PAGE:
Step 4: SAFETY!!!!
You are going to be working with very, VERY sharp tools in order to cut your linoleum. They might look like nice and innocent little blades, but they can do some real damage.
Rules for using linocutting tools
1. ALWAYS CUT AWAY FROM YOU.
This is a general rule when using any sharp object, but its a good thing to remember
2. KNOW WHERE YOUR FINGERS ARE AT ALL TIMES.
This sounds stupid. How do you lose track of your finger? I promise you, it will happen. When you are carving, your non-carving hand will need to hold the piece of linoleum down to keep it from slipping and moving across your table. Instinctively you will want to hold it at the edge furthest from you, but if you are carving away from yourself, this puts your hand right in the path of your blades. No matter how much control you think you have, I promise you will slip from time to time. If your fingers are in the way, you will cut them. Trust me, your blades are sharp.
3. KEEP ANTISEPTIC AND BAND-AIDS AROUND
With such a sharp blade, you will make a tiny cut that is somewhat deep and will bleed a lot, if you do cut yourself. Apply pressure! Make sure you clean the cut by running it under hot water and applying antiseptic with a cotton swap or Q-tip. Place the band-aid on top of your cut to stop the bleeding and keep your finger from getting infected.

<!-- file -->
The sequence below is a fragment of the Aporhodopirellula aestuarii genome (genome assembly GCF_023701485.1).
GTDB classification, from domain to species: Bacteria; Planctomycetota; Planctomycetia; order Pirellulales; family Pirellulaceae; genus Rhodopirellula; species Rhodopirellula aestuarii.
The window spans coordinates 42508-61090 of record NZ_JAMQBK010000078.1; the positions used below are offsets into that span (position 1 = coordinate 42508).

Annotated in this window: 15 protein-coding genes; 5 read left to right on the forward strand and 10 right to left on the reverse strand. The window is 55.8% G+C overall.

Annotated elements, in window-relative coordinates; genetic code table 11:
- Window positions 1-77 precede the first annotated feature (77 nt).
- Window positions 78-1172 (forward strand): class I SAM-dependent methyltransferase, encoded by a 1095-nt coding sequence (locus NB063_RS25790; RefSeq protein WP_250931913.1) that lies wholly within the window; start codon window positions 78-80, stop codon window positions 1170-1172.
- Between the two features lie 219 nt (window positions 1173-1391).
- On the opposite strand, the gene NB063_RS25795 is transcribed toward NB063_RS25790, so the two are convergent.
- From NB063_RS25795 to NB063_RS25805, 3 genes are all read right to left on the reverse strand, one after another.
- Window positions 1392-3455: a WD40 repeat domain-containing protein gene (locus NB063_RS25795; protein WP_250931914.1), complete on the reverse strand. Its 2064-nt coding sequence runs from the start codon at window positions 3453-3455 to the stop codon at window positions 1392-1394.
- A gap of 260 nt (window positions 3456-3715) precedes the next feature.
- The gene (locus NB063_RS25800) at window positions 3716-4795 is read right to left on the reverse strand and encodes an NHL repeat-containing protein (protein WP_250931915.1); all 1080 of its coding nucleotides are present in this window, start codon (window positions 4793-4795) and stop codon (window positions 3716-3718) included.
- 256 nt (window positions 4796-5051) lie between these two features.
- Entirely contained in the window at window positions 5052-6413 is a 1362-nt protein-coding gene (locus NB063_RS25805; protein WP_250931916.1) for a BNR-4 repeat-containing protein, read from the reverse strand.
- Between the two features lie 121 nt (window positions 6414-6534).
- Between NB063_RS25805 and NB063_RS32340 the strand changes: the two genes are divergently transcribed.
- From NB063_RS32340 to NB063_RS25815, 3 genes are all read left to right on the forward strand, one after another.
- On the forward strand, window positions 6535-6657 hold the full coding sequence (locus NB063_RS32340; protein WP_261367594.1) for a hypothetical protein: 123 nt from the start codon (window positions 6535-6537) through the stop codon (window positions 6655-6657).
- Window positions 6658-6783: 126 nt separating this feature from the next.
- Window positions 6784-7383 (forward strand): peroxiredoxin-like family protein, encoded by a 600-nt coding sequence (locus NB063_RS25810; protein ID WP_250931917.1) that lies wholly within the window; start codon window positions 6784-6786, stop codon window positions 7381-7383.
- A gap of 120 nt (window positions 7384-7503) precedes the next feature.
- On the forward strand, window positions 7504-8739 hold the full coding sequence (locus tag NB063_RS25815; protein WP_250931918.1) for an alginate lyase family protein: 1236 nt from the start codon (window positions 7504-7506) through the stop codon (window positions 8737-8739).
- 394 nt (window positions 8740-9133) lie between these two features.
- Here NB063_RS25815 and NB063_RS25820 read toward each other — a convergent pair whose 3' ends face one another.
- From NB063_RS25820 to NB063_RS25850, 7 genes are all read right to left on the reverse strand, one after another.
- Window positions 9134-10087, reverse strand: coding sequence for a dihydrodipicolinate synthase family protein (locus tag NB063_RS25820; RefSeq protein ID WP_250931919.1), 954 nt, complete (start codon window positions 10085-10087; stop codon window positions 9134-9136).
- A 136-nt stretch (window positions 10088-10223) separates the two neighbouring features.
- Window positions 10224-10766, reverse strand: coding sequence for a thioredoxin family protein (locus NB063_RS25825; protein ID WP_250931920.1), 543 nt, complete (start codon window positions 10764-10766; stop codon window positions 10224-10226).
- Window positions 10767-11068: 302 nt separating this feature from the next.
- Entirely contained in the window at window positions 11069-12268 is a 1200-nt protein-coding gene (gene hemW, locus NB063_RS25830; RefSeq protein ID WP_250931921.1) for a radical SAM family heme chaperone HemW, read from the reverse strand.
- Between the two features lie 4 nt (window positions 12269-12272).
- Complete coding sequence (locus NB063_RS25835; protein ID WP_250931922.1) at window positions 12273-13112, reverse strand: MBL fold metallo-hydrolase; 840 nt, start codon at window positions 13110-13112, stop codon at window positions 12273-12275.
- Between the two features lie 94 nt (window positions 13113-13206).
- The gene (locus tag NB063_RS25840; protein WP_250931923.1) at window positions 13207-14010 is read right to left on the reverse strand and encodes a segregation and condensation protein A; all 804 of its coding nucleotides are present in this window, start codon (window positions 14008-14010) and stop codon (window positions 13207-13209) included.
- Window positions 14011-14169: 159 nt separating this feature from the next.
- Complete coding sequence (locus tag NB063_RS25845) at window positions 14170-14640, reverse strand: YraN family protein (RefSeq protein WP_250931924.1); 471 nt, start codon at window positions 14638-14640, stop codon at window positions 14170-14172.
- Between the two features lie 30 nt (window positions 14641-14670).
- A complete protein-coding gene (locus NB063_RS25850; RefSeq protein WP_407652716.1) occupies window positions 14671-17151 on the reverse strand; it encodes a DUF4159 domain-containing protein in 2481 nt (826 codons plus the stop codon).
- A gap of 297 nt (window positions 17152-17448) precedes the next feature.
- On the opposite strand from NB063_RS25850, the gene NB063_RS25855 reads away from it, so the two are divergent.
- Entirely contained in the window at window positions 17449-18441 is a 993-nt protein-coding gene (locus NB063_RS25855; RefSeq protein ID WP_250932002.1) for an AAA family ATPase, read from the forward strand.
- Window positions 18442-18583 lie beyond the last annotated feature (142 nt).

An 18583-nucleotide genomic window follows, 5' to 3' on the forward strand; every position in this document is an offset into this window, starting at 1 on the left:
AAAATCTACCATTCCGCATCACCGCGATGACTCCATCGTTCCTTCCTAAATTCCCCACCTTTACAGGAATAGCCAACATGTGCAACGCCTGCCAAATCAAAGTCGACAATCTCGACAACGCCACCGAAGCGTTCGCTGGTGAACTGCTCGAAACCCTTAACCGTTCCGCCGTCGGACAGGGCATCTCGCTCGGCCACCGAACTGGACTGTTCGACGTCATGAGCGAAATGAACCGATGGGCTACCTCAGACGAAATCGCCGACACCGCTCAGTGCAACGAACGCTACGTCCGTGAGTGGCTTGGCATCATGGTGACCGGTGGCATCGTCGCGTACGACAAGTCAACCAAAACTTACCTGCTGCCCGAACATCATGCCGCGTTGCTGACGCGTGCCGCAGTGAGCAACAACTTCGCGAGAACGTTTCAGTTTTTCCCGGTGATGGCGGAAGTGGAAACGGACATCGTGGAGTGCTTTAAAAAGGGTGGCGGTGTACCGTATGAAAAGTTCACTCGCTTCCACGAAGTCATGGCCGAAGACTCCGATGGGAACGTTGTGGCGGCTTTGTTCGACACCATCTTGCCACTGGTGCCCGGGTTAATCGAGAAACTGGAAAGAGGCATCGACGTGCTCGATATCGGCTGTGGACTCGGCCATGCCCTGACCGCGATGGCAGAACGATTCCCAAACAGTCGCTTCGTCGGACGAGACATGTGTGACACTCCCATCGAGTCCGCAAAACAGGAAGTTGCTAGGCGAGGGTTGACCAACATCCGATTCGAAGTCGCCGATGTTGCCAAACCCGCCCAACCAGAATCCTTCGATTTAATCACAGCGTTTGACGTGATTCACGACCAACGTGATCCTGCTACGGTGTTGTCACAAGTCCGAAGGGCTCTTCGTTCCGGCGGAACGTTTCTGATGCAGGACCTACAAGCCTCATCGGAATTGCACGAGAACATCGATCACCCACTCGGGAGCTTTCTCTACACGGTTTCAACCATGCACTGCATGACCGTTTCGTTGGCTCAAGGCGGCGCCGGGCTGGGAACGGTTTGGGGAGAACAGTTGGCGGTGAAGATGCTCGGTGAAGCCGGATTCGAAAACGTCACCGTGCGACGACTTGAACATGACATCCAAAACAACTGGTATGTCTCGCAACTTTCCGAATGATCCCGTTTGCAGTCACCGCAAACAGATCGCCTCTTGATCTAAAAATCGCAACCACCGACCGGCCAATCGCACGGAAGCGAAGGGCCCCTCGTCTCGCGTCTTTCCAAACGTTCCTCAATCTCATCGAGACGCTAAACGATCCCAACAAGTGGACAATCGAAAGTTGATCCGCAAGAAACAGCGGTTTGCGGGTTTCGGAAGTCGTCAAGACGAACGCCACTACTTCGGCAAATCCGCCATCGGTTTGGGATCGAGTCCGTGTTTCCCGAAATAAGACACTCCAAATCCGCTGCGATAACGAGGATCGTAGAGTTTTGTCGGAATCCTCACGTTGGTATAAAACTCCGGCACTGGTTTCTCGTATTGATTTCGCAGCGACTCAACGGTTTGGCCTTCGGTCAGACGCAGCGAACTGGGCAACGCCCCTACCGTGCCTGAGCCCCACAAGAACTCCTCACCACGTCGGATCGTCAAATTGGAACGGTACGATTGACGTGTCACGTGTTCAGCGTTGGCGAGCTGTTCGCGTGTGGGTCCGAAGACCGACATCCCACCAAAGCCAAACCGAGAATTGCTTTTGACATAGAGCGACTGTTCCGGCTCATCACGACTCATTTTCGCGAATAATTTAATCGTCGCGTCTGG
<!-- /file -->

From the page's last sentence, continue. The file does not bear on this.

4. CAREFULLY WATCH CHILDREN
Linocutting is a great activity for kids who are mature enough to be around sharp objects. That being said, keep an eye on them!
5. DON'T BE STUPID
In the unlikely event that your cut is fairly deep and will not stop bleeding, don't try and be the tough guy and wait it out. While it has yet to happen to me, I could easily see a foolish carver injuring themselves enough to need stitches. If you can see yellow fatty tissue in the cut, you probably need stitches. If applying pressure isn't slowing the bleeding, you probably need stitches. If your wound cannot be shut, you probably need stitches. With stitches, you cannot wait, you need to get them before the wound starts to heal. A large cut may heal without stitches, but is much more likely to get infected. When in doubt, call your doctor or visit a local ER.